Lace Bugs

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Lace bugs are sucking insects named because of the flat lacelike wings of the adults. They are members of the Tingidea family and are pest insects. Do not confuse them with the beneficial lacewing insects which have long wings held vertically against their sides. The common lace bug species in Connecticut are the andromeda, azalea, elm, hawthorn, oak, rhododendron and sycamore lace bugs, each named for its principal host plant. The life cycles and control are all similar, except that the lace bugs that feed on deciduous plants (plants that shed their leaves in the fall) overwinter as adults underneath bark or in the leaf litter. The following description is of the andromeda lace bug, Stehanitis takeyai, the most common species encountered in this area.

The andromeda lace bug is believed to have been accidentally introduced into the United States from Japan in 1945. It is a serious pest of Japanese Andromeda, Pieris japonica.

Life Cycle

The andromeda lace bug overwinters as an egg on the undersides of the lower leaves of the plant. The eggs begin hatching in early to mid-May. The small (1/16-inch) black spiny nymphs (immature insects) begin to feed immediately. After one or two molts (growing stages), they scatter to other leaves. It takes about a month for the nymphs to become adults. The 3/16-inch adults have net-veined clear wings with black markings and a somewhat rectangular shape. Adults lay eggs along the midrib on the underside of the leaves. The andromeda lace bugs can have four or five generations a year in Connecticut.


Lace bugs feed by sucking juice from plant leaves, extracting the protein they need and excreting the excess juice as honeydew. The most common symptom of feeding is the stippled and mottled yellowish foliage. Positive signs of lace bugs are the insects, whitish cast-off skins, and/or dark brown tar-like excrement on the underside of the leaves. In heavy infestations, black sooty mold, a non-parasitic fungus, may develop on the honeydew. If leaves become covered with sooty mold, photosynthesis production is reduced, thereby reducing the production of carbohydrates needed by the plant. Damage is most severe on plants in full sun. Heavily damaged leaves become blanched and yellowish grey and may drop from the plant. This often results in some dieback of twigs and branches and a reduction in flowering the following spring.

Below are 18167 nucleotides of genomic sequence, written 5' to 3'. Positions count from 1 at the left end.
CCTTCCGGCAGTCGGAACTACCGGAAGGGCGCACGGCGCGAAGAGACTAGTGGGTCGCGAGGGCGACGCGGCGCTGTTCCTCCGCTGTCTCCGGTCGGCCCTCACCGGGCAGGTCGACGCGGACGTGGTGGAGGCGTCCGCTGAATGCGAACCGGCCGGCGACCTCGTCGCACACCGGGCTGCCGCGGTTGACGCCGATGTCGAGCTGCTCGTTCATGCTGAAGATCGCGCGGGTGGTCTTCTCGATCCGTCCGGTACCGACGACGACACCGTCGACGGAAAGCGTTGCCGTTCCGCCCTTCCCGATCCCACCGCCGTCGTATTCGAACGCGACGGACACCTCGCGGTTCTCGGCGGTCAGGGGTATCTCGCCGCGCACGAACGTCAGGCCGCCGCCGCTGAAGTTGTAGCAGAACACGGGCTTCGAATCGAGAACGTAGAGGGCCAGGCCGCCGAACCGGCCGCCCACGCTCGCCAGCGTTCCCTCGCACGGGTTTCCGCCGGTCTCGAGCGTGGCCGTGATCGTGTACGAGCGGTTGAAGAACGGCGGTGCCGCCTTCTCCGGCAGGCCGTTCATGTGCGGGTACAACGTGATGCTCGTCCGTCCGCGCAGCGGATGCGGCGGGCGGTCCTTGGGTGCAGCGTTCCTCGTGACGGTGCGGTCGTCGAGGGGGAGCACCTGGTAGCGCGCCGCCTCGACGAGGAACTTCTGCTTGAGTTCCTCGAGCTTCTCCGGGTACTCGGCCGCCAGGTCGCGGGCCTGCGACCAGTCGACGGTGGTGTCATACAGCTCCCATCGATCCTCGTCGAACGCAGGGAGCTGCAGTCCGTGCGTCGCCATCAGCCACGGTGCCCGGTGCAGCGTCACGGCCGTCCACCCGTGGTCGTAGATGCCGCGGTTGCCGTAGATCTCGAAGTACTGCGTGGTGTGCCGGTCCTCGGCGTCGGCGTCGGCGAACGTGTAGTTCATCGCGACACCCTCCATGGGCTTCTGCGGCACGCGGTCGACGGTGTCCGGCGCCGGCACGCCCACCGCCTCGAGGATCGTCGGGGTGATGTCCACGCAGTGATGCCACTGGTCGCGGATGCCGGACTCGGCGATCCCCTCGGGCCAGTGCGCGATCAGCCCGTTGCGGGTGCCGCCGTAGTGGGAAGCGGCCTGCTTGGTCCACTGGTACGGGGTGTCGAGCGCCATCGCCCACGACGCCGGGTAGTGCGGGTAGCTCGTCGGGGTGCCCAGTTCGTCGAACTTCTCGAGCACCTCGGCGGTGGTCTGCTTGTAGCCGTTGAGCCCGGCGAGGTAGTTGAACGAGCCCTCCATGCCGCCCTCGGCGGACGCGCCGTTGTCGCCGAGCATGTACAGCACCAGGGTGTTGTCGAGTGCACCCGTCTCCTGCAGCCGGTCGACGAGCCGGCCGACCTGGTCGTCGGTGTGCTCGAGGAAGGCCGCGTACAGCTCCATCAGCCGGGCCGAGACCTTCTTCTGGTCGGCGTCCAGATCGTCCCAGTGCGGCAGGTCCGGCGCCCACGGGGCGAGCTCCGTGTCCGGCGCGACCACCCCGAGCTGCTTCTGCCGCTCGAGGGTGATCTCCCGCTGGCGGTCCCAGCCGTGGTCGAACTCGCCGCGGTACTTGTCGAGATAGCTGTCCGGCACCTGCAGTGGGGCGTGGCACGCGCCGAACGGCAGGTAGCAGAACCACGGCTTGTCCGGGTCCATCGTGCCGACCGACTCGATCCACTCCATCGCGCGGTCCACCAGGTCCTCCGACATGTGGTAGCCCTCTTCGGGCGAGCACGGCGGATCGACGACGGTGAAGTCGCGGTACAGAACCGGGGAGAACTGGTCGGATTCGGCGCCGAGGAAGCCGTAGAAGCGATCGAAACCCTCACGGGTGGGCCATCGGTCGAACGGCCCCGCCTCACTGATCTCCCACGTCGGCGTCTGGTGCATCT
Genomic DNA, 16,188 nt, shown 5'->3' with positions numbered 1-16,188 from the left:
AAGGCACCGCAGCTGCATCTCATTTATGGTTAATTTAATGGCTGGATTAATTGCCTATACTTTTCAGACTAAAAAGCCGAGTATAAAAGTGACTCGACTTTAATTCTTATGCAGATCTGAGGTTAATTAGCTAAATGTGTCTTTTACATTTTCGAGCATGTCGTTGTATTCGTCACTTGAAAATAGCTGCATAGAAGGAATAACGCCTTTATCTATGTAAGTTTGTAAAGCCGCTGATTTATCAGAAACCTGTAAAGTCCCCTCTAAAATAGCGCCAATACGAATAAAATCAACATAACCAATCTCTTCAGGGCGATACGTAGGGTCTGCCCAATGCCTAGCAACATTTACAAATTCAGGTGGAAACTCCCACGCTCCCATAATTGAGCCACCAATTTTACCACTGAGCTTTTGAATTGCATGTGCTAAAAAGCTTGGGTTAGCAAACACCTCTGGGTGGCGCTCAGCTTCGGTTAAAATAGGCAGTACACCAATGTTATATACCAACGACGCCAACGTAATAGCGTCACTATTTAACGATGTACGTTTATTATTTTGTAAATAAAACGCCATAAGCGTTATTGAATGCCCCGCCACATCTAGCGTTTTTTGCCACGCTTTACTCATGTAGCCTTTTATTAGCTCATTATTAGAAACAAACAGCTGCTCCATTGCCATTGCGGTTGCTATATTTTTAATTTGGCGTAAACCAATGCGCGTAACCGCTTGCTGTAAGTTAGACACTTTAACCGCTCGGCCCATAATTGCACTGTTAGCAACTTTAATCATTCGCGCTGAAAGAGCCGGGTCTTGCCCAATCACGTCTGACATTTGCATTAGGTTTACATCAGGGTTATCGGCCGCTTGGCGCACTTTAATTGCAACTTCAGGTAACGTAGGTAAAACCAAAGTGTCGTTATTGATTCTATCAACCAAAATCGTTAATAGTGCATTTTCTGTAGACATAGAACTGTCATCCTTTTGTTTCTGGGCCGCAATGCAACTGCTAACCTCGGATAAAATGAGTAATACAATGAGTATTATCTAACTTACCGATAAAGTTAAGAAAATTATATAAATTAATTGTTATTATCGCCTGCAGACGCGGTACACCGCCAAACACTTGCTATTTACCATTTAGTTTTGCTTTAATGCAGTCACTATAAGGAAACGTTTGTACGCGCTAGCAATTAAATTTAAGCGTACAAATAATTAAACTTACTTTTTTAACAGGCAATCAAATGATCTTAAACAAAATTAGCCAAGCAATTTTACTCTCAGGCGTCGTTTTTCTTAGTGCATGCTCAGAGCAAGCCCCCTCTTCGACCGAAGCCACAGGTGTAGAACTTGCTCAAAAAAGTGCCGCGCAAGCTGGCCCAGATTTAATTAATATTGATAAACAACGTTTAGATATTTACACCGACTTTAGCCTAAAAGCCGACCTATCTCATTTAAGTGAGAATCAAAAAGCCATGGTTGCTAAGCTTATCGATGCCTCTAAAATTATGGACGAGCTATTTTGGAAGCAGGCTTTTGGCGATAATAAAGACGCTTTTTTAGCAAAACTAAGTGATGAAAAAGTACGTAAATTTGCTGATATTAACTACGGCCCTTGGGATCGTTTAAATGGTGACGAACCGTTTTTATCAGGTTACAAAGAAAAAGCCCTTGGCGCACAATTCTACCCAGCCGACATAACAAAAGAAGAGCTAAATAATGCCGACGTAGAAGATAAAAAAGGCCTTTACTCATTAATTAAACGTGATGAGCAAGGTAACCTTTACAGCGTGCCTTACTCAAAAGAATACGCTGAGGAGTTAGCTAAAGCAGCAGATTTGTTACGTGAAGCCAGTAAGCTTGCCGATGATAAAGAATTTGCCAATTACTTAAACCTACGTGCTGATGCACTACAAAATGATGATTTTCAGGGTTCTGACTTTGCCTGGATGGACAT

Spraying the young nymphs off the leaves with a strong jet of water from a garden hose in spring is a preferred, non-chemical control because the nymphs rarely make it back to the plant before they die. Horticultural oil or insecticidal soap are other organic controls for lace bugs. Lace bugs also have several natural predators that help minimize the population, and using these non-chemical controls, will ensure that those beneficial insects are not killed. To control lace bugs, thoroughly spray the undersides of the leaves as soon as nymphs appear in mid-May. Horticultural oil or insecticidal soap are organic controls for lace bugs. Thorough coverage of the undersides of the foliage is essential if good control is expected

Information on our site was developed for conditions in the Northeast. Use in other geographical areas may be inappropriate.

Despite good cultural practices, pests and diseases at times may appear. Chemical control should be used only after all other methods have failed.
For pesticide information or other questions please call toll free: 877-486-6271.

Revised by UConn Home and Garden Education Center 2016.

Issued in furtherance of Cooperative Extension work, Acts of May 8 and June 30, 1914, in cooperation with the U.S. Department of Agriculture, the Dean of the College, Cooperative Extension System, University of Connecticut, Storrs. The Connecticut Cooperative Extension System is an equal opportunity employer and program provider. To file a complaint of discrimination, write USDA, Director, Office of Civil Rights, Room 326-W, Whitten Building, Stop Code 9410, 1400 Independence Avenue, SW, Washington, DC 20250-9410 or call (202) 720-5964.